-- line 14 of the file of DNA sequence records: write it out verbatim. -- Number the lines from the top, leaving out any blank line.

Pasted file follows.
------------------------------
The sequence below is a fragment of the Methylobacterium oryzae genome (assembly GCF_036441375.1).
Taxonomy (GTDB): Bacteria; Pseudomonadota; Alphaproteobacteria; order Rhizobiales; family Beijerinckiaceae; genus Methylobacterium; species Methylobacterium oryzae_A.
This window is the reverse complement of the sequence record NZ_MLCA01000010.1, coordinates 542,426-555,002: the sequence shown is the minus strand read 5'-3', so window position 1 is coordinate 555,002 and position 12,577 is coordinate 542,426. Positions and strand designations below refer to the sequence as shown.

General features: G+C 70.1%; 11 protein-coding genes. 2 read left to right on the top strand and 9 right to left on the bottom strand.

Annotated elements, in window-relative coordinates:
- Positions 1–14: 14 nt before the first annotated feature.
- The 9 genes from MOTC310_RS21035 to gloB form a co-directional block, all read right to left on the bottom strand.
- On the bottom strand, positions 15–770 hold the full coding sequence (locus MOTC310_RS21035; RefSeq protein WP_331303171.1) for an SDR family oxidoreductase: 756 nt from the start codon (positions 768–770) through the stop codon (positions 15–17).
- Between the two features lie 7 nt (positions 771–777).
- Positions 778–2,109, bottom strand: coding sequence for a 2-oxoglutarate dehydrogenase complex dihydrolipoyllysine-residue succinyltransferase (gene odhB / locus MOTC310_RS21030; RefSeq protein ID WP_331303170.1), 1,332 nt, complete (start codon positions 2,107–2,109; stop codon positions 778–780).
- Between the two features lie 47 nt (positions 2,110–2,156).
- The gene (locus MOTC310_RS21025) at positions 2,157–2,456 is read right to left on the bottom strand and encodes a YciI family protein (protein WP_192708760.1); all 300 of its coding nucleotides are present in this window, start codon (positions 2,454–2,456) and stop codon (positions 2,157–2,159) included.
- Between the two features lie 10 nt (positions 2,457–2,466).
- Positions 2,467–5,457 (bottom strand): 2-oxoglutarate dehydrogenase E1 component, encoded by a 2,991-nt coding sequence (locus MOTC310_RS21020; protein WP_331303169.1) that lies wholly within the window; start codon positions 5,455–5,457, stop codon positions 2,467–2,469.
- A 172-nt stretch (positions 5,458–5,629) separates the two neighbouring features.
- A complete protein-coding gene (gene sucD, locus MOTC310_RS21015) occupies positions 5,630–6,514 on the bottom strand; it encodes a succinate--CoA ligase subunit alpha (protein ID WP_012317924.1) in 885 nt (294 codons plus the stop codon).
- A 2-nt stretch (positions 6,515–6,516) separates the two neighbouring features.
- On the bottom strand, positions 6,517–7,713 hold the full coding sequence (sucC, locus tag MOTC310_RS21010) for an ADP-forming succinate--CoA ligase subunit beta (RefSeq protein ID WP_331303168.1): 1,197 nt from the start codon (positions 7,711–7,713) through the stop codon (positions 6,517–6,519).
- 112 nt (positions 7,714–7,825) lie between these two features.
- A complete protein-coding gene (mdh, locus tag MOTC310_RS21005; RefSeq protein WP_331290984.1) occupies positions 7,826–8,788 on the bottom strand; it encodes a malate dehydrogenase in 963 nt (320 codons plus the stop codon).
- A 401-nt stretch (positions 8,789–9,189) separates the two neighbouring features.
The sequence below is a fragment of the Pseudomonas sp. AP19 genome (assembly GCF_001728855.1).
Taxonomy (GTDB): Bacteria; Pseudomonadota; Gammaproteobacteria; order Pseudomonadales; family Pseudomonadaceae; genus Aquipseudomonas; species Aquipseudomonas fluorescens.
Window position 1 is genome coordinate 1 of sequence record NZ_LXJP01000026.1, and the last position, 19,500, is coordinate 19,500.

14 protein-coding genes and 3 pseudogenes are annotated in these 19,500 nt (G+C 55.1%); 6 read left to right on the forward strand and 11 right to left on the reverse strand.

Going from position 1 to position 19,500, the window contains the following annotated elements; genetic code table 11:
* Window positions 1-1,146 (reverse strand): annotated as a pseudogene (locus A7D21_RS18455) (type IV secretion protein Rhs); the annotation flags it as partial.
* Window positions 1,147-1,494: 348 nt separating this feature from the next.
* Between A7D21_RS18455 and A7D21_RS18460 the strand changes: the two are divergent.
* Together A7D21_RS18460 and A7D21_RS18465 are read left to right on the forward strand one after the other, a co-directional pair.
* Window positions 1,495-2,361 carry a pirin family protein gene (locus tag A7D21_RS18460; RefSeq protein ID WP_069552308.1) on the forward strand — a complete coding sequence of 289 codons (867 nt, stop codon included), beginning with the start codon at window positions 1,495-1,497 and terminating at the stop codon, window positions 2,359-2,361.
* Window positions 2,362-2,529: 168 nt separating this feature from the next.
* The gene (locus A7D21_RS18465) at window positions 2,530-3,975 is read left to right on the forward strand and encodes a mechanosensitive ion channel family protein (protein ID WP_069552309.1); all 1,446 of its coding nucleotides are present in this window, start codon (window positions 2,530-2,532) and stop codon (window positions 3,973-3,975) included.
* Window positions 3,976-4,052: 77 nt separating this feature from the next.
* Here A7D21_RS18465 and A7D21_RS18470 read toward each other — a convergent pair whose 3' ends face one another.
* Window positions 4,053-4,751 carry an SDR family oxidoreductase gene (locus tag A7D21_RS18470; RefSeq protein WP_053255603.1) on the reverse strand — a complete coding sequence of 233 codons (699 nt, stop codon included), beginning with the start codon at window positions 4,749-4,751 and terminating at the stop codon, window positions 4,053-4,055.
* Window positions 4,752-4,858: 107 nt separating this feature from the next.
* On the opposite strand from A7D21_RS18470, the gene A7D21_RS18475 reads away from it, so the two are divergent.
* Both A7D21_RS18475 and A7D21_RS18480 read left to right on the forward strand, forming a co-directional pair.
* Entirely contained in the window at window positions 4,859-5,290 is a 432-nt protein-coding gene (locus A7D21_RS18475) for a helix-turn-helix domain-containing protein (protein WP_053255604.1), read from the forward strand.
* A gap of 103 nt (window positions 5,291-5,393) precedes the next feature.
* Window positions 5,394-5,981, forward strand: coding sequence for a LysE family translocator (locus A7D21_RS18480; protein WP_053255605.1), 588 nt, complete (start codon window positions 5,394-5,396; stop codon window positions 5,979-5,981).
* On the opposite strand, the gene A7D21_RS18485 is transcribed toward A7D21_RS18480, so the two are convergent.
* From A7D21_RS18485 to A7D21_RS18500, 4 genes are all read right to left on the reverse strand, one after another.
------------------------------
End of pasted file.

- Positions 2,467–5,457 (bottom strand): 2-oxoglutarate dehydrogenase E1 component, encoded by a 2,991-nt coding sequence (locus MOTC310_RS21020; protein WP_331303169.1) that lies wholly within the window; start codon positions 5,455–5,457, stop codon positions 2,467–2,469.